CCS Environmental Analysis, September
On a monthly basis, Gassnova prepares an analysis of important CCS international market trends, and what drives innovation in our focus areas. Here is the analysis for September.
CCS on the west coast of the EU: TotalEnergies steps up, TATA Steel pulls out
The Netherlands has been a pioneer for more than 15 years in the field of CCS within the EU. Work on three regional hubs for the transportation and storage of CO2 has been under way (Porthos, Athos and Aramis). Today, Porthos is the hub that is closest to receiving the investment green light to realise the EU’s first fullscale CCS project, which will have a primary focus on the capture of CO2 from existing hydrogen production. An investment decision may arrive as early as next year. However, Athos announced in September that its long-term partnership with TATA Steel developing a potential carbon capture project in Ijmuiden was to be discontinued following changes to TATA’s technology strategy, as they embark on a direct reduced iron process using green hydrogen rather than coal and CCS. According to TATA, they are now placing an emphasis on a faster transition to a more sustainable approach to steel production, and the hydrogen option is therefore of greater interest to them. The steelworks in Ijmuiden has total carbon emissions of approximately 12 million tonnes per annum.
In September, TotalEnergies signed a deal with Air Liquide for the latter to assume control of operations at Total’s hydrogen production plant in the northern French city of Le Havre. This will include the use of Air Liquide’s CCS technology with the aim of cutting carbon emissions from the plant. Air Liquide also has its own hydrogen production facilities in the area, with natural gas being used as a factor input, but they are also planning to establish new capacity based on electrolysis. Overall, it is stated that the companies’ aim is to cut annual carbon emissions in the region by 650,000 tonnes. It is planned that captured CO2 will be shipped by sea to the Dutch Aramis hub or potentially to Northern Lights. TotalEnergies thus entered into a partnership in September with stakeholders including Shell and the Dutch state-owned energy firm EBN pertaining to the development of Aramis and associated infrastructure to allow for the transportation and storage of CO2 in the southern North Sea. TotalEnergies is also involved in other collaborative ventures relating to CCS in the same region. Carbon emissions from the French industrial sector amount to around 80 million tonnes of CO2 per annum, of which around 10 million are emitted in Normandy alone. Last winter, the French government was ordered to do more to protect the climate, and according to analysts the country is still not on track to meet its 2030 targets.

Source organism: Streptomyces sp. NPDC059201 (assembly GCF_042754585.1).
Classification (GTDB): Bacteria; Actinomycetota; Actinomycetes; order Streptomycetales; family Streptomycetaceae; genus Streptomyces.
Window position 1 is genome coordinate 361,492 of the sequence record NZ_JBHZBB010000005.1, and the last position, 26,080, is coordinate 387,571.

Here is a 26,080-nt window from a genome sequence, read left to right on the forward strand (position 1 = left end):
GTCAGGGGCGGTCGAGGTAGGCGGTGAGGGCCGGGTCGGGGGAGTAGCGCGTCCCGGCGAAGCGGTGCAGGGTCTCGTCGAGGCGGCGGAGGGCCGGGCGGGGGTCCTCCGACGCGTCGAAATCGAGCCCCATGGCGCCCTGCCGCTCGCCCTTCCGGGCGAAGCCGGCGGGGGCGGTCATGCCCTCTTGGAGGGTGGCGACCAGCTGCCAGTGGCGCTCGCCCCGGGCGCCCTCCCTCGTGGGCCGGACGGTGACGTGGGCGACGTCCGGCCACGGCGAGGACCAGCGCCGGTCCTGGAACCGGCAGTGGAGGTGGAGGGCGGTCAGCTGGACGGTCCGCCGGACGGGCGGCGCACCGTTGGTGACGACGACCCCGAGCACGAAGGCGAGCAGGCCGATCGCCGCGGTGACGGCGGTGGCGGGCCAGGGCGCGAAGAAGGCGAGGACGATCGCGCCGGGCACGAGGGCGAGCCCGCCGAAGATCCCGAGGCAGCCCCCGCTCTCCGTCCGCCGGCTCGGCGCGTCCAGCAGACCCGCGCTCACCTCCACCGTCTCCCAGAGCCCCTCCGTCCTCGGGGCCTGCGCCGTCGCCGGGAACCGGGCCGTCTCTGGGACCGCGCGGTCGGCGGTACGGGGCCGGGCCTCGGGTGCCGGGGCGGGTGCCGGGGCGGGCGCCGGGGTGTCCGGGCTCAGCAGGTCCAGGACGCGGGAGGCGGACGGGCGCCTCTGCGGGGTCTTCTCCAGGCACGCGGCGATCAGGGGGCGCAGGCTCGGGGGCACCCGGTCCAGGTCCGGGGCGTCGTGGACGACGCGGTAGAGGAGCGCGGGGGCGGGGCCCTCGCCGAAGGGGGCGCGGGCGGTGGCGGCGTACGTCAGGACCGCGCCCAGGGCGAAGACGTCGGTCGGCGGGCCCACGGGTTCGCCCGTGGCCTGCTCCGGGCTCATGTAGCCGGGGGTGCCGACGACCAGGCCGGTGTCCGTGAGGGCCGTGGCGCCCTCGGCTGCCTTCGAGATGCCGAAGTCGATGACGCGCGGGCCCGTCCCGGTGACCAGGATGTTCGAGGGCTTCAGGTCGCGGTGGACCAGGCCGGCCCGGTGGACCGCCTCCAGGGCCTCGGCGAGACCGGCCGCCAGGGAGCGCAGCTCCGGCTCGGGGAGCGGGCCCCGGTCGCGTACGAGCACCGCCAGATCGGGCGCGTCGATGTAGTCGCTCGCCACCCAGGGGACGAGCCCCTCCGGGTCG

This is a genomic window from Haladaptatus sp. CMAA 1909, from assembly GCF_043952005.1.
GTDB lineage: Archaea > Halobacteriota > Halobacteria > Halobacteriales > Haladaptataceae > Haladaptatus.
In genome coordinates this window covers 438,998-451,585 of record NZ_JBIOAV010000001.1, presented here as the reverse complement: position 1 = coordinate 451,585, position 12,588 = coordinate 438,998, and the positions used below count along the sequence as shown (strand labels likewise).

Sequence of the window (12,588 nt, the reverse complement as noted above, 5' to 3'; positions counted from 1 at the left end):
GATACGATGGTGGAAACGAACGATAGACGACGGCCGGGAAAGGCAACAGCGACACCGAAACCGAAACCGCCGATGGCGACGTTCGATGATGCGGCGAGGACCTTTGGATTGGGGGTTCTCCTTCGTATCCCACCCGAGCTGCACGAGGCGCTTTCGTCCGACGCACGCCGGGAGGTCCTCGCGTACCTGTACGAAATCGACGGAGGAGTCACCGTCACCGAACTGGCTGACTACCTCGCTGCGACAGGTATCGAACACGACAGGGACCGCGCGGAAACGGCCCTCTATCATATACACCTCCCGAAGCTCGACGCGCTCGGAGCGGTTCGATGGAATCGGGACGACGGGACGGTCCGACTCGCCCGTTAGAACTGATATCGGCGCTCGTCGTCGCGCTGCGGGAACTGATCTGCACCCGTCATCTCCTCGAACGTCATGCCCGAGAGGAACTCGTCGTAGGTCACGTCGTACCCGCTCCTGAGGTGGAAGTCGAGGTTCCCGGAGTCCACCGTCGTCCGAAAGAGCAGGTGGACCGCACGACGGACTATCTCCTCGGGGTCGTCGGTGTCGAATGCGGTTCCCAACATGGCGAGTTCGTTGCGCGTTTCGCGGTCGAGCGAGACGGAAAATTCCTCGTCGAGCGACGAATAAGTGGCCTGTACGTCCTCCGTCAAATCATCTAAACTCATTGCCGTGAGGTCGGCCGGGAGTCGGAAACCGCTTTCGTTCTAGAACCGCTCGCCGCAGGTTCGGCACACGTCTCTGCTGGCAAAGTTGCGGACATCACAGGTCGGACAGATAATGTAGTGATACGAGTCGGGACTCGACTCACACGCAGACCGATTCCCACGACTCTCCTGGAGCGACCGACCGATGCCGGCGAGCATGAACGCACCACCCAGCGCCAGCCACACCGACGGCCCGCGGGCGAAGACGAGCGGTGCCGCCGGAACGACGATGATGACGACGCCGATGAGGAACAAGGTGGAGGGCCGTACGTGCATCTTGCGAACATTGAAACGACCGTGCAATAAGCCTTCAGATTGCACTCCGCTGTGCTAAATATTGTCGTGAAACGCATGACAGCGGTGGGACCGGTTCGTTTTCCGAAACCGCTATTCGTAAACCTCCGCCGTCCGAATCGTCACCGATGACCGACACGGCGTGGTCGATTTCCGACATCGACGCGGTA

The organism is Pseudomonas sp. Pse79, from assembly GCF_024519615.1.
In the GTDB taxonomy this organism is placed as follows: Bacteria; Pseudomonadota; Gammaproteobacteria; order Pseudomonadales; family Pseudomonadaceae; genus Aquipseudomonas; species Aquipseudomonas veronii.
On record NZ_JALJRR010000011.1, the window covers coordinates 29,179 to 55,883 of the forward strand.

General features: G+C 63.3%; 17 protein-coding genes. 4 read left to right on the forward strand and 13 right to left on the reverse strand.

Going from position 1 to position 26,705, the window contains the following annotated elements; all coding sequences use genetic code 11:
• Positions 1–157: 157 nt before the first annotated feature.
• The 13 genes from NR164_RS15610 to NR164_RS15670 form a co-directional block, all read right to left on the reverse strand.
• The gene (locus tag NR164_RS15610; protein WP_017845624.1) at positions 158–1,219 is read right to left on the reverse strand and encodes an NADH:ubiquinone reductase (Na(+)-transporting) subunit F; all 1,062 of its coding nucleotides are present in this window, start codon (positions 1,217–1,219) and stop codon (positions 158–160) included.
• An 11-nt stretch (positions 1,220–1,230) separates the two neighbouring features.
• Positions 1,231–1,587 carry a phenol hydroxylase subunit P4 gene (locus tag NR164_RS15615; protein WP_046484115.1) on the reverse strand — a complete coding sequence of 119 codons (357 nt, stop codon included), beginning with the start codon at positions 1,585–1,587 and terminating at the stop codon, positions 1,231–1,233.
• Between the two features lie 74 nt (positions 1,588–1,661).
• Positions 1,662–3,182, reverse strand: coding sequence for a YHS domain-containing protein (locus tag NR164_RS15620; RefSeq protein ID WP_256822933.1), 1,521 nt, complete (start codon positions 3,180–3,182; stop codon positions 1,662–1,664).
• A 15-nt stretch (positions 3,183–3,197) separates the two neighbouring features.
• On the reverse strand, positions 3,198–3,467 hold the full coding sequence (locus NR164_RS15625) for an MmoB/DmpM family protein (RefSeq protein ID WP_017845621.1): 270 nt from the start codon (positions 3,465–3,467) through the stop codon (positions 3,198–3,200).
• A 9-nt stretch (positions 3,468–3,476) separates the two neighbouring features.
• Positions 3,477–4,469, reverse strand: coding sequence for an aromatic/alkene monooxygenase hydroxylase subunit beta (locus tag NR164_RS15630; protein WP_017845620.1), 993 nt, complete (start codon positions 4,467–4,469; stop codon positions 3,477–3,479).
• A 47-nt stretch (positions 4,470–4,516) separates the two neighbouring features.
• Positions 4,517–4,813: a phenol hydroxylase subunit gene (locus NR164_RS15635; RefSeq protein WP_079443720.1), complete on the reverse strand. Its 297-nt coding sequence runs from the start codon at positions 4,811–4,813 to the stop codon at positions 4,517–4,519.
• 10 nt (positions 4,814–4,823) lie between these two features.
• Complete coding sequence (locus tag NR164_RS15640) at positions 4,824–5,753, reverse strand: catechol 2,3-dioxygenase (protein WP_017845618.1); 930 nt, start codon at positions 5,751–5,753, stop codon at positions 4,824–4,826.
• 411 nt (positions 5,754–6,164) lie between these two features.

DNV Energy Transition Outlook 2021: Paris target to be missed in 2029
DNV’s annual Energy Transition Outlook (ETO) was published in September, providing an updated projection of trends around global energy consumption in the run up to 2050 and the associated climate impact. The report sets out what DNV believes will happen (forecasting) rather than what they believe it will take to achieve specific goals (backcasting). Compared with two years ago (pre-pandemic), DnV’s latest prognosis shows that it will take one additional year before the 1.5°C goal is missed (2029 vs 2028) and four additional years before the 2°C goal is missed (2053 vs 2049). Globally, DnV estimates that the consumption of fossil fuel-based energy in 2050 will be on a par with levels in 1990, with a somewhat altered composition. 6% of emissions from the use of fossil fuel-based energy are expected to be removed through the use of CCS, which is a far lower figure than was set out in last year’s ETO where the estimate was 11%. The reduction in the proportion of CCS is, according to DNV, due to improved data and increased accuracy in associated models in use.
The analysis for Europe concludes that Net Zero in 2050 will not be achieved, but that there will be a 74% reduction in CO2 emissions vs 1990. Hydrogen production will quadruple, but new volumes will be used directly (and eventually also converted into synthetic fuels) in new industries and sectors of society. Hydrogen use will be slowed by associated costs. Almost all new hydrogen volumes will come from electrolysis. According to DnV, green hydrogen costs will become competitive against those related to blue hydrogen by around 2030. This development will be driven by falling costs for renewable power and economies of scale achieved by electrolysers. Hydrogen produced from natural gas will be more than halved, and it will be primarily produced in combination with CCS. Sharper falls in gas prices may make blue hydrogen even more competitive and thus slow interest in green hydrogen. In the run up to 2030, DnV anticipates that CCS in Europe will develop rapidly in the chemical and petrochemical industries, as well as in relation to various process-related emissions, rising to as much as 65 million tonnes in 2030.